WEEKS: It was differently worded, but we talked about personal moral responsibility and I haven't had a chance to go back and look at that. The law in Texas has changed and there is an instruction on mitigation, mitigating evidence.

VAN SUSTEREN: So is that different from what Mr. Penry faced in his second trial? Is that what you're saying?

WEEKS: Somewhat.

VAN SUSTEREN: Then why didn't you just confess error and let him get a third sentencing that's...

WEEKS: Because...

VAN SUSTEREN: ... that follows the law?

WEEKS: Because we worked very diligently to make sure that the instruction we did use, the legislature passed one, but the instruction we used, we feel, asked and directed the jury to the issues that the court wanted us to do, based on Justice O'Connor's opinion.

COSSACK: But in light of, what happened then? The legislature passed a law that was different from the one that you had used in Penry?

WEEKS: That's correct, because there was an overlap between the time of the original...

COSSACK: Right. But in light of the fact that the legislature has spoken and said this is the law we want to use, I have to go back to my colleague Greta's question and say if the legislature says this is the law we should use, why didn't you just go back and say OK, just sentence him pursuant to the new law?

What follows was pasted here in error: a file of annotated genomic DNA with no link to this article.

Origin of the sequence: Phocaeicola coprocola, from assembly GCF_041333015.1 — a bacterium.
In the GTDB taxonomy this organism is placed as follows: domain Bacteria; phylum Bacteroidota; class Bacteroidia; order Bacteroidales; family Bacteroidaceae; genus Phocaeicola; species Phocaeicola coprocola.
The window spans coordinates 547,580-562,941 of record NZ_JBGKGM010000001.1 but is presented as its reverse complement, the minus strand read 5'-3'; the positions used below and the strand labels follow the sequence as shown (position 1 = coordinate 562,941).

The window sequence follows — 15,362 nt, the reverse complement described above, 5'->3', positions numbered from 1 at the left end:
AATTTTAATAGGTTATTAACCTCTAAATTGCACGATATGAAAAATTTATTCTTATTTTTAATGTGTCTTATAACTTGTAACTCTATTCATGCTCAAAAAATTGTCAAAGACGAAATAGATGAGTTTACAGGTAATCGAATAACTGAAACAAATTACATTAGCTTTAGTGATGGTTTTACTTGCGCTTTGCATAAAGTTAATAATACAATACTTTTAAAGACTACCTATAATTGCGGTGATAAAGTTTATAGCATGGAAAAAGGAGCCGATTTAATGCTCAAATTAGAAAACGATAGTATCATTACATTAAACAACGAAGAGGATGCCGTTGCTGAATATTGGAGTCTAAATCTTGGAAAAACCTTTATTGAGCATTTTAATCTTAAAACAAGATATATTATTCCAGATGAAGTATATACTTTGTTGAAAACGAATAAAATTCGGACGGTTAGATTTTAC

WEEKS: Because that's an opinion, the court of criminal appeals affirmed this. The federal courts have affirmed this and now it's in the Supreme Court and it's their decision to make. We feel that it did answer that and when you have a gap in the law, laws change. And we dealt with the situation before they changed it. It's now the court's decision. All the other courts have agreed that what we did was appropriate and sufficient. The Supreme Court will give us the final answer.

VAN SUSTEREN: And, indeed...

WEEKS: I certainly have no problem with letting the courts make that decision.

VAN SUSTEREN: And, indeed, the Supreme Court will get another shot at this case. Who knows how they'll decide.

But we're going to take a break. In 1989, the Supreme Court used the Penry case to consider the constitutionality of executing the mentally retarded. But a new case before the court will reopen that death row question. Don't go away. We're going to talk about that case.


VAN SUSTEREN: The Supreme Court has agreed to reconsider whether executing the mentally retarded is cruel and unusual punishment, thus violating the eighth amendment. The constitutional matter will be argued during the fall session in the case involving death row inmate Ernest McCarver.

Joining us from Raleigh, North Carolina is defense attorney Marshall Dayan, a death penalty expert who has been consulting with the McCarver legal team.

Marshall, let me go to this. This is a different case, a different issue. It's not a jury instruction issue. It's simply whether or not the sort of culture has changed and that executing the mentally retarded now violates the eighth amendment.

What do you make of this case?

MARSHALL DAYAN, CRIMINAL DEFENSE ATTORNEY: Well, it's unusual for the court to revisit an issue that it took up just a dozen years ago. But there certainly has been a lot of movement societally on this front. There are now 13 states that have the death penalty that have said even though we have the death penalty, we don't believe it's appropriate to execute people with mental retardation.